When we wrote our pivotal moments in motherhood a few months ago, (see Nicole’s, Jenna’s and Emily’s) we talked about the possibility of Jenna sharing this story with you. The timing wasn’t right, but we didn’t know why. Then weeks later, Jenna came to us with an idea.
We had all seen a recent post by Kristen Howerton (we filmed her family a few months ago, here!) about adoption advocacy and how it is really only championed by those who are looking to adopt, or are in an adoptive family themselves. Even amongst ourselves we see the great divide of understanding and compassion. It is hard to explain or describe unless you have experienced it, but we are lucky to have a first and second hand experience within Small Fry. This is when Jenna urged us to move forward with a week devoting our little space of the Internet to those families who will share beautiful stories of adoption, painful stories of loss and longing messages of hope for children to join their family.
Our hope is that through this week adoption can be more of an open dialogue for all of us, adopted or not, fertile or infertile. Our hope is that there will be comments through the week of encouragement, and love, and that you will be inspired by these families’ stories.
Here is Jenna’s:
My birth mother was fifteen when she became pregnant with me. I don’t know much about her pregnancy except that she was scrutinized, ridiculed, and even spit on by my birth father as she walked pregnant through the halls of her school.
I can only imagine the kind of fear, pain, and loneliness she felt at such a young and tender age. She ultimately made the decision to place me up for adoption.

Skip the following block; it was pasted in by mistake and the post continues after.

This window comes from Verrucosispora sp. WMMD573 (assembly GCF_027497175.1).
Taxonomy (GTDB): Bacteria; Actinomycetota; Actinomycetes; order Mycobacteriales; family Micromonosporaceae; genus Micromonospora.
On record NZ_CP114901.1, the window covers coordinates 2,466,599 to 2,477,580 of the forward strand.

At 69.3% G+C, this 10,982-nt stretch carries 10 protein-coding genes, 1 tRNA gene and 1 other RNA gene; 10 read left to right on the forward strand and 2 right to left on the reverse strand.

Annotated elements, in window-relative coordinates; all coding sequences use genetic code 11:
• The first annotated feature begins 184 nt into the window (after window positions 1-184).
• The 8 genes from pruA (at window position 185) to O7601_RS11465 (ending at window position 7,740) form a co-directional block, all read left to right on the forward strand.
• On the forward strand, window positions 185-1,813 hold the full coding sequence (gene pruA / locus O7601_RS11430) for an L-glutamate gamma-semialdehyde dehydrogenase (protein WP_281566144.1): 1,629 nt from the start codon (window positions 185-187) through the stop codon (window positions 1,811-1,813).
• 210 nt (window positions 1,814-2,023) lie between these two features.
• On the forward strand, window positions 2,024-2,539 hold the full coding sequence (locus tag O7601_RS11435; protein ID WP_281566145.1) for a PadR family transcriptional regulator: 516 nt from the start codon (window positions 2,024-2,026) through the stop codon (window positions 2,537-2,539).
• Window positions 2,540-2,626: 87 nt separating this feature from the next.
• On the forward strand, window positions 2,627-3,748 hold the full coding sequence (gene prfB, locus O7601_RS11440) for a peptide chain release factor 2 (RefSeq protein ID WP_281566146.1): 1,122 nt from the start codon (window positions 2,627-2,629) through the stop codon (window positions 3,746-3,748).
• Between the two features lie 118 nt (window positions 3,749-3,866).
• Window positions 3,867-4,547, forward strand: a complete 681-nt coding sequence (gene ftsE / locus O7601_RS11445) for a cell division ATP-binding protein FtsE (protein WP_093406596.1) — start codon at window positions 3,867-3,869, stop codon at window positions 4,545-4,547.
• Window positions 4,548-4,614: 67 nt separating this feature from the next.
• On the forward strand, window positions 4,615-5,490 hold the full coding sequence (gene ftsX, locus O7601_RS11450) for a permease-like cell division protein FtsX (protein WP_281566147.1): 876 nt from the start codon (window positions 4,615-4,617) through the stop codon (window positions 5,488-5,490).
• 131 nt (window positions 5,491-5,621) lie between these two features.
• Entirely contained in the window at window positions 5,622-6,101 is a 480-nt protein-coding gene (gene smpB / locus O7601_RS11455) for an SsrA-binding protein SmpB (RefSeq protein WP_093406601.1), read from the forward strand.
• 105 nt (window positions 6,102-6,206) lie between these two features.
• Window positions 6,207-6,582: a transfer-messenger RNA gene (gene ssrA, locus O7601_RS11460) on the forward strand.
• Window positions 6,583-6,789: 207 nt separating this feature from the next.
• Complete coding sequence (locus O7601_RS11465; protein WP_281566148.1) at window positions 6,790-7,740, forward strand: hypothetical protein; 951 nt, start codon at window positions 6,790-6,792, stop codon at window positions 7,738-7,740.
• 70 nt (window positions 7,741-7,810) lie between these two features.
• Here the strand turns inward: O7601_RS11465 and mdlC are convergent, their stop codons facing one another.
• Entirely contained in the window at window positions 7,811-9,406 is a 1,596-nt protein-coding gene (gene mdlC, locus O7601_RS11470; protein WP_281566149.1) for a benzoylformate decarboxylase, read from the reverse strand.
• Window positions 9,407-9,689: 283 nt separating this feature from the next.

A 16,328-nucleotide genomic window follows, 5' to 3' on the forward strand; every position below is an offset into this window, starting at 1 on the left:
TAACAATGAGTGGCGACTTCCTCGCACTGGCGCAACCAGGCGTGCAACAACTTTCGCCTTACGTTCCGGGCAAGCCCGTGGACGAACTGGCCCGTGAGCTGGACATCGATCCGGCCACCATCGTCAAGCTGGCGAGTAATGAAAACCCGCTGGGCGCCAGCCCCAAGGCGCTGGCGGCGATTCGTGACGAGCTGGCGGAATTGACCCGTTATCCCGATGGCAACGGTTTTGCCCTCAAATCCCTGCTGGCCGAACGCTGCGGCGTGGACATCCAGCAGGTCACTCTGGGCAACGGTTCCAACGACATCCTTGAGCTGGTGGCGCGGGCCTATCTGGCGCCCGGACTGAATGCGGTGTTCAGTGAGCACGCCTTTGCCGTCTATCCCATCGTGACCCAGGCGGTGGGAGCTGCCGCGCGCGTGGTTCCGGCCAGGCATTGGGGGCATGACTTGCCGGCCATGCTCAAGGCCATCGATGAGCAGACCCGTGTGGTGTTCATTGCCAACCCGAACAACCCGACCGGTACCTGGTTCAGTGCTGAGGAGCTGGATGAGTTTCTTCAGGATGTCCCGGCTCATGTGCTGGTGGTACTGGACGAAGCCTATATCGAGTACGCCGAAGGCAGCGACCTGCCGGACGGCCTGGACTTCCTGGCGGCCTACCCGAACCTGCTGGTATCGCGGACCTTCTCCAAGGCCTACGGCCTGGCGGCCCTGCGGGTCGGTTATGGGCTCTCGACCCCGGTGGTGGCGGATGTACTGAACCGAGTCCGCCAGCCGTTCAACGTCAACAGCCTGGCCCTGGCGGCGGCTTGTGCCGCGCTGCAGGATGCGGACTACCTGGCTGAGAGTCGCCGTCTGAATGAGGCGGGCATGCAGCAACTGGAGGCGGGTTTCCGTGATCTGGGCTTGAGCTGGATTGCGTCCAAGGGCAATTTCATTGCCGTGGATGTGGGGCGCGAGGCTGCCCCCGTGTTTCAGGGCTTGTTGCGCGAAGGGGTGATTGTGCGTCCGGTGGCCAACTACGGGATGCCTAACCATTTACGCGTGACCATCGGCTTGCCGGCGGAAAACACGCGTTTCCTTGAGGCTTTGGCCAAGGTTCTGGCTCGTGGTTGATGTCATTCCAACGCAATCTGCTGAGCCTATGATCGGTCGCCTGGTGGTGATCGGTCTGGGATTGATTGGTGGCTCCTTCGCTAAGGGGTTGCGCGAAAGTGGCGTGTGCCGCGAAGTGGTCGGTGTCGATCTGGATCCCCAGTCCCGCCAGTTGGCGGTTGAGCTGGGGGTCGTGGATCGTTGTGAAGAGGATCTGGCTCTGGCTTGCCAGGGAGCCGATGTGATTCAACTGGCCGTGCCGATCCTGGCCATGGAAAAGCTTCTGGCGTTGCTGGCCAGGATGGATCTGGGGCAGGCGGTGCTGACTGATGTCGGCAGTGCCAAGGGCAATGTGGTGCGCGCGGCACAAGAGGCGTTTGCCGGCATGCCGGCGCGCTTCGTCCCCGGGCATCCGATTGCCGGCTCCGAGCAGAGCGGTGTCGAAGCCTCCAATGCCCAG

My parents were living overseas at the time and through an unfortunate series of events, I was lost in paper work and foster care for 5 ½ months till my parents were FINALLY able to take me home. My mom can’t tell this story without tears filling her eyes. All those painful years of infertility felt like drops in a bucket compared to almost six months waiting to complete their family.
Since that time long ago I’ve always known my adoption story and at no point has it ever been hidden from me. Good friends will often find out I’m adopted and feel shock! (Emily and Nicole included.) It’s just not something I share, not out of embarrassment, but because, genuinely, I forget. I attribute all of the security I have in this journey to my parents. They offered stability, consistency and love from day one that is unparalleled.
My adoption does not make me feel abandoned, it makes me feel cherished, doesn’t make me feel alone it makes me feel so full. It doesn’t define who I am but lends to whatever strength I find in myself. I’ve learned that while you may not have the same genetic makeup as your family, they were always intended to be your family. That all along, regardless of how you came to them, you were meant to be with them.
And while I don’t feel urgent in this stage of my life to have a relationship with my birth mom, I have a deep, abiding gratitude and love for her. If she hadn’t made such a mature sacrifice, my life would be drastically different. I wouldn’t have had lunch on Saturday with my amazing mom, rode bikes with my boys this morning, chatted with my husband on the phone while on a business trip, gotten a supportive email from my dad, or had a play date with my dearest friends. All the blessings in my life I am grateful to her for. Every day.
So, welcome to Adoption Week. A week all about gratitude for the incredible journeys traversed that so many of us take for granted to create a family.